“This is not surprising, as heat loss is dependent on breed-related properties such as subcutaneous fat deposits and hair coat thickness.
“Looking at the extremes within the weather factors, we observed that large Warmblood and large Coldblood horses shifted from using non-heated compartments in calm and dry weather to heated compartments in severe winter weather with precipitation and wind.
“Both precipitation and wind will reduce the animals’ cover insulation. Water may also cause the hairs to mat together and hence reduce the cover depth and replace the still air close to the skin with water.”
Horses with heavy hair coat sample weights spent more time outdoors, they noted.
“The hair coat provides protection against the elements and its insulative value increases with weight density.
“Clipping this hair coat renders the horse without its basic protection and blankets are, at best, a poor replacement.
“Providing a shelter in outdoor enclosures might therefore be a better management solution than extensive use of blankets, allowing horses with intact hair coats to self-adjust their heat loss to the environment, as weather changes rapidly during the course of the day.”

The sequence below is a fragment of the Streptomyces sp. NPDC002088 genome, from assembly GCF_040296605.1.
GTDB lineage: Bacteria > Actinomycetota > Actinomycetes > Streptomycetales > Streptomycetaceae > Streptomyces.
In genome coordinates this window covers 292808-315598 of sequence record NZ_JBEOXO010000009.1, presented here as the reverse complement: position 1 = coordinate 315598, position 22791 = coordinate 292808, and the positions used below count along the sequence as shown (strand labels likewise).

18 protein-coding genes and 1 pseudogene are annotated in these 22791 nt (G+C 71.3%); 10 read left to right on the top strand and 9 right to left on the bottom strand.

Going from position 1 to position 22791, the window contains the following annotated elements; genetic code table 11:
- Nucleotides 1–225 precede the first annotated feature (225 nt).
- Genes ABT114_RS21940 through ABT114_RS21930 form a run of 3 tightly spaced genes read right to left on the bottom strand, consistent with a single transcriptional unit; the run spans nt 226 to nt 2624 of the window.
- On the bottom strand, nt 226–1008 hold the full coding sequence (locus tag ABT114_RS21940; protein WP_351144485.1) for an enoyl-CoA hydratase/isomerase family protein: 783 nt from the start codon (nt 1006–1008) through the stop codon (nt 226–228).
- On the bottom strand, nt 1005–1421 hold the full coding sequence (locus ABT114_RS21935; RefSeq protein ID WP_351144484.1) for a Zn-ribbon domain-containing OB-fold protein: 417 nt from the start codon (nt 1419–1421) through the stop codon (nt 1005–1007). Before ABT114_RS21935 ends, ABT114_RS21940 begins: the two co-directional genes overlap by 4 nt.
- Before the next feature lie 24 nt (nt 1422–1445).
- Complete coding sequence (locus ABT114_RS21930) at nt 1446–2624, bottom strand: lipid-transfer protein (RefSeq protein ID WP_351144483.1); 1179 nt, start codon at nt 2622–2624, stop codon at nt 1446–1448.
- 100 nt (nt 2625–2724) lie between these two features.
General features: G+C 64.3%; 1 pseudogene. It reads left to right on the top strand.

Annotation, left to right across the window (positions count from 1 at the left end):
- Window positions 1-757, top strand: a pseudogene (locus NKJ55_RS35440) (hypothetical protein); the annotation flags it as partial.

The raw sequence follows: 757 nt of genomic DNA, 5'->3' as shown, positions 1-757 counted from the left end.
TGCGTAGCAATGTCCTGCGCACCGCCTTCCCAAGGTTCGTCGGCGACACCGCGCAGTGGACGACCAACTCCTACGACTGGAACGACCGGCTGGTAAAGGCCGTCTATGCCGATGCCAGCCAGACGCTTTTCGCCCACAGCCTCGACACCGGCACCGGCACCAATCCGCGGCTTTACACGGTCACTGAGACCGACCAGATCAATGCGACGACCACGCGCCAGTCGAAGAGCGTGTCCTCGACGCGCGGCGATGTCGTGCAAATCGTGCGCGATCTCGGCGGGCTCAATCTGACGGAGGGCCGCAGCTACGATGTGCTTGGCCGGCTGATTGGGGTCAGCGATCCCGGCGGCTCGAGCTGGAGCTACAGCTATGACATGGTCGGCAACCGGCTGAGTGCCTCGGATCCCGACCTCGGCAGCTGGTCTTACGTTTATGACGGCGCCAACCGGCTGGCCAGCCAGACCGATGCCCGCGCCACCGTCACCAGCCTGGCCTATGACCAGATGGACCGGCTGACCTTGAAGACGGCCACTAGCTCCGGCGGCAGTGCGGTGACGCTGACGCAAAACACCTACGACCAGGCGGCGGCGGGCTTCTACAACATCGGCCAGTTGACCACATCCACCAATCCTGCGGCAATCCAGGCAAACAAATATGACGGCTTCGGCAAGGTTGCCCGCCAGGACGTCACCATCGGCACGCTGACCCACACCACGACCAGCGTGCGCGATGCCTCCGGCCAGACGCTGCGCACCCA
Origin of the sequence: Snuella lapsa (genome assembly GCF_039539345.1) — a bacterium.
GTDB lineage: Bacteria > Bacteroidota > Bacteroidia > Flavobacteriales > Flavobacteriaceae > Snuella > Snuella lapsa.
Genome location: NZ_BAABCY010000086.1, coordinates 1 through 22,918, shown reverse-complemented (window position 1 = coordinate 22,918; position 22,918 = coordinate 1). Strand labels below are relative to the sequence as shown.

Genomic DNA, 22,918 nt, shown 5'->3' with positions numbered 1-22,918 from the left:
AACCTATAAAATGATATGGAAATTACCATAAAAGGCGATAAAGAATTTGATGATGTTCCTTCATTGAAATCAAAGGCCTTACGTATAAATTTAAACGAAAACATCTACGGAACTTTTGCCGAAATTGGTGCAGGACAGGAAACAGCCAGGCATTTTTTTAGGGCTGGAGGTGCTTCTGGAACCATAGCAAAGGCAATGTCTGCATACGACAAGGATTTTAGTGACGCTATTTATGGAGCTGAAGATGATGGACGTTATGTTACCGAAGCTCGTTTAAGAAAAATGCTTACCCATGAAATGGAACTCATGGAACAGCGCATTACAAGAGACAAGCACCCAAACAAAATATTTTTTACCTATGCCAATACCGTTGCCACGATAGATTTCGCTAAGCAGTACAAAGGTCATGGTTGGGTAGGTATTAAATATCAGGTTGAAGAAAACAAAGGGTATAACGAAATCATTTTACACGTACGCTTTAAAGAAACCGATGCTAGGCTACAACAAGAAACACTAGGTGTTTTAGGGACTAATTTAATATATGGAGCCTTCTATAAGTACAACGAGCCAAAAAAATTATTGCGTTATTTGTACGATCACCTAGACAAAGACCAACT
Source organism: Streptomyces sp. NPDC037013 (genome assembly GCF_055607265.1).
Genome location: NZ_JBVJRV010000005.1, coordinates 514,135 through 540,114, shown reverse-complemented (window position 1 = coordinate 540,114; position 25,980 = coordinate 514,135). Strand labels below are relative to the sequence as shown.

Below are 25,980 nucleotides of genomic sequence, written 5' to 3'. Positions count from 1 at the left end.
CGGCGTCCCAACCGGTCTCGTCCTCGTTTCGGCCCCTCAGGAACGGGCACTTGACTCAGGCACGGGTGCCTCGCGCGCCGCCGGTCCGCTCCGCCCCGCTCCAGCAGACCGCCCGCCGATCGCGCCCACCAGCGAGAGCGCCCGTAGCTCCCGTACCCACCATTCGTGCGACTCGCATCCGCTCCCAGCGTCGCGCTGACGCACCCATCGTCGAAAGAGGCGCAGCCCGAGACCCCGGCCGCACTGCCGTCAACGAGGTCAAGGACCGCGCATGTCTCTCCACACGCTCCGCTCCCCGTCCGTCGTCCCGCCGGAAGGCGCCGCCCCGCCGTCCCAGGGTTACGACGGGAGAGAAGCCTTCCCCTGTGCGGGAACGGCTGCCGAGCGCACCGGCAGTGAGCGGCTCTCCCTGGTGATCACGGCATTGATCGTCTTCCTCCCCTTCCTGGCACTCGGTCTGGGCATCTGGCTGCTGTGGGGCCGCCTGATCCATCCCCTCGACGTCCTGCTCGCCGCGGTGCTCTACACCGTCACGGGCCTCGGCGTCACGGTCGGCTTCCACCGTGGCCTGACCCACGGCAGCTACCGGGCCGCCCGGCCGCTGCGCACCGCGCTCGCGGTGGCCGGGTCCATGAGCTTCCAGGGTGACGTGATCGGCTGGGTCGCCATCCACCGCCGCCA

Behaviours indicating possible discomfort, such as standing tensely and shivering, were rarely observed.
The study was funded by Stiftelsen Hästforskning, a joint Swedish and Norwegian horse research fund, administered through the Norwegian Research Council.
The researchers were variously affiliated with the Norwegian Institute of Bioeconomy Research in Tjøtta, the Norwegian Veterinary Institute in Oslo, and the Norwegian University of Life Sciences in Ås.
Jørgensen, G. H. M., Aanensen, L., Mejdell, C. M. and Bøe, K. E. (2015), Preference for shelter and additional heat in horses exposed to Nordic winter conditions. Equine Veterinary Journal. doi: 10.1111/evj.12522
The full study can be read here.